“More unity” is not an adequate answer, even if some treat it as one. In general, abstract and lofty visions are not good enough to compete with the simple and potent message espoused by nationalists. This does not, however, mean that Europe’s defenders should attempt to hijack the nationalists’ vocabulary to serve a pro-European agenda, as European Commission President Jean-Claude Juncker did when he called for “European sovereignty” whatever that is in his recent state of the union address. Pro-European leaders cannot forge a new way forward by making themselves look more like nationalists; on the contrary, they must show just how different they are.

This means combining ideals with tangible proposals for Europe’s development. It means showing why the EU is the most viable and appealing vehicle to take Europe into an evermore prosperous future. It means proving that the EU is better equipped than individual states to address contemporary challenges, particularly in a world in which a critical mass of power (military, economic, demographic) is increasingly necessary to have any room for maneuver. And it means convincing citizens that the EU, as a community of nations, offers the best chance to strengthen economic resilience, foster innovation and preserve Europe’s cultures.

Macron has become the poster child for this approach. Too often, however, his is a lone voice; his fellow defenders of Europe nod quietly in agreement, but are unwilling to take political risks of their own. In the months leading up to the May election, all who believe in a European approach to European problems must step up.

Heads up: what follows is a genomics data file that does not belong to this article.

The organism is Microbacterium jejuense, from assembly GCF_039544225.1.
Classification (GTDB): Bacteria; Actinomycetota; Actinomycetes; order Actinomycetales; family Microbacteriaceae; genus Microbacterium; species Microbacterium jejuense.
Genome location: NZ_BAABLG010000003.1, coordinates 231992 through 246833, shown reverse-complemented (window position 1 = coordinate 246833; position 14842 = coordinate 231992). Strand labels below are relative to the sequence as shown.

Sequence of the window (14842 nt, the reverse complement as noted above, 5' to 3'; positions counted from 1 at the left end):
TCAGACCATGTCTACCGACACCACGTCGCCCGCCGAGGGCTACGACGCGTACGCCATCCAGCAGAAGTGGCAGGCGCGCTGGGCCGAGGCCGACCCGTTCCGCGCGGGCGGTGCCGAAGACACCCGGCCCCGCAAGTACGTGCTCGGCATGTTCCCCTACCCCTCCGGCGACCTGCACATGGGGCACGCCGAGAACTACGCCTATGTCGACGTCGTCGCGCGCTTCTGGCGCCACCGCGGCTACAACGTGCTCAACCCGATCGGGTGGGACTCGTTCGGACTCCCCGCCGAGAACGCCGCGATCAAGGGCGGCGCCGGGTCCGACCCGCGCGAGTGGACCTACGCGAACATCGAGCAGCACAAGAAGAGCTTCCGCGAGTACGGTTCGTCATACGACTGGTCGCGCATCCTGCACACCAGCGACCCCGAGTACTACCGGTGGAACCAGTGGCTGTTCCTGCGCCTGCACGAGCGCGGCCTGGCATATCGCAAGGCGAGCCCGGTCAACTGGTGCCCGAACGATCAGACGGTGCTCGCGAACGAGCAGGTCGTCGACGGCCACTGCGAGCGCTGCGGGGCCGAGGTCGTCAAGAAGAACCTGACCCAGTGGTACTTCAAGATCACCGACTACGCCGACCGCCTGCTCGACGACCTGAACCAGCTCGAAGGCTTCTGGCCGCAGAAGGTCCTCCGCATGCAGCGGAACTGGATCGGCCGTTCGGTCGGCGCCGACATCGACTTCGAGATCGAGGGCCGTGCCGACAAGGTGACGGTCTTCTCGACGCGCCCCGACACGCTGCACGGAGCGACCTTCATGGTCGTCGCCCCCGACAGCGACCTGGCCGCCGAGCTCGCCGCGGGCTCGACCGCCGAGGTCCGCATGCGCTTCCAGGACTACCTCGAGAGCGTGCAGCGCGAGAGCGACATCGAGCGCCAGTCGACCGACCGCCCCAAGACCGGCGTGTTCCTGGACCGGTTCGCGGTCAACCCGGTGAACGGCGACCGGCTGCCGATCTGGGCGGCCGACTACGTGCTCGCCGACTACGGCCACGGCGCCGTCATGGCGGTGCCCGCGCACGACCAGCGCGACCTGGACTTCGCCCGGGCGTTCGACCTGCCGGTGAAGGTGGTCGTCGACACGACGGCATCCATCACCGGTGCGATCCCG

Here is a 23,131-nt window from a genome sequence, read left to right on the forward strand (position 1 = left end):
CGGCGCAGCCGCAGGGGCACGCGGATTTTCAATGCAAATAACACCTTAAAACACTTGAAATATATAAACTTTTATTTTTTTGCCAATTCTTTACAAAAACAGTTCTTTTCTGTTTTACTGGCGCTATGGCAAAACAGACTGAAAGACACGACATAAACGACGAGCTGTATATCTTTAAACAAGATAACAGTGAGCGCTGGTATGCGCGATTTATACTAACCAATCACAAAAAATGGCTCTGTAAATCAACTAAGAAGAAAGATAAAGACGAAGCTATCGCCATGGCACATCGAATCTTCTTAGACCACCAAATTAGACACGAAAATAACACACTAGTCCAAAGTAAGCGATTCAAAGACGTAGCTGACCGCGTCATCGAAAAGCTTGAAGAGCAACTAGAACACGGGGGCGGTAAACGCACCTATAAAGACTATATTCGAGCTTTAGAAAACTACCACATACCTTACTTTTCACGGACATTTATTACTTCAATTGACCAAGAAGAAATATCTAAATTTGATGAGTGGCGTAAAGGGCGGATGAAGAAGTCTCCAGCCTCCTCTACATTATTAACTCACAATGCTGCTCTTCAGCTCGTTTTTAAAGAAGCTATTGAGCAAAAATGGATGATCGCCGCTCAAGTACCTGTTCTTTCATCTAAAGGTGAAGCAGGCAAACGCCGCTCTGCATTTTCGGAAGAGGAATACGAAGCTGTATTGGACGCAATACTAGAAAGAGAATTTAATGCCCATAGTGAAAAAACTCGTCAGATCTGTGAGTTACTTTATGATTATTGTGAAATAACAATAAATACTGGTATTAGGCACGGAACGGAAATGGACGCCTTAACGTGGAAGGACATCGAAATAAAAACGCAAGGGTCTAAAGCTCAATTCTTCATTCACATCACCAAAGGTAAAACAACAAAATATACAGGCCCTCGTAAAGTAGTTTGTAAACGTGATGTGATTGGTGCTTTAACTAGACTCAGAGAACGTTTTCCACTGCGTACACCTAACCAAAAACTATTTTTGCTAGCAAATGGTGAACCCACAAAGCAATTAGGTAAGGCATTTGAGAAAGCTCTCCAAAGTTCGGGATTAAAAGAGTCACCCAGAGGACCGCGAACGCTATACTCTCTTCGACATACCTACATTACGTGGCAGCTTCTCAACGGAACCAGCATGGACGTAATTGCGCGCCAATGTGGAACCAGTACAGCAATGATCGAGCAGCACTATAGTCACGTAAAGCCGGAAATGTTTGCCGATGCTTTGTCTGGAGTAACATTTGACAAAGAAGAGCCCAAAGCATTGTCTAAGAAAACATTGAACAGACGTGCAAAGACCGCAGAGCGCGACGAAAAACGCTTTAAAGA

The campaign is just beginning, so there is still time to change the narrative and put Europe on a path toward greater influence and increased prosperity. But the window of opportunity is closing fast. Unless those who understand the value of the EU wake up soon and respond effectively to their increasingly unified nationalist adversaries, it will be too late.

Europe faces a stark choice: Will its nation-states move forward together, building strength upon strength, or will they take separate paths, each leading to mediocrity? Believe it or not, the outcome of the upcoming election really does matter. For Europe, the stakes could not be higher.

Ana Palacio, a former Spanish foreign minister and former Senior Vice President of the World Bank, is a member of the Spanish Council of State and a visiting lecturer at Georgetown University. THE DAILY STAR publishes this commentary in collaboration with Project Syndicate © (www.project-syndicate.org).

A version of this article appeared in the print edition of The Daily Star on September 26, 2018, on page 7.

The views and opinions of authors expressed herein do not necessarily state or reflect those of the Arab Network for the Study of Democracy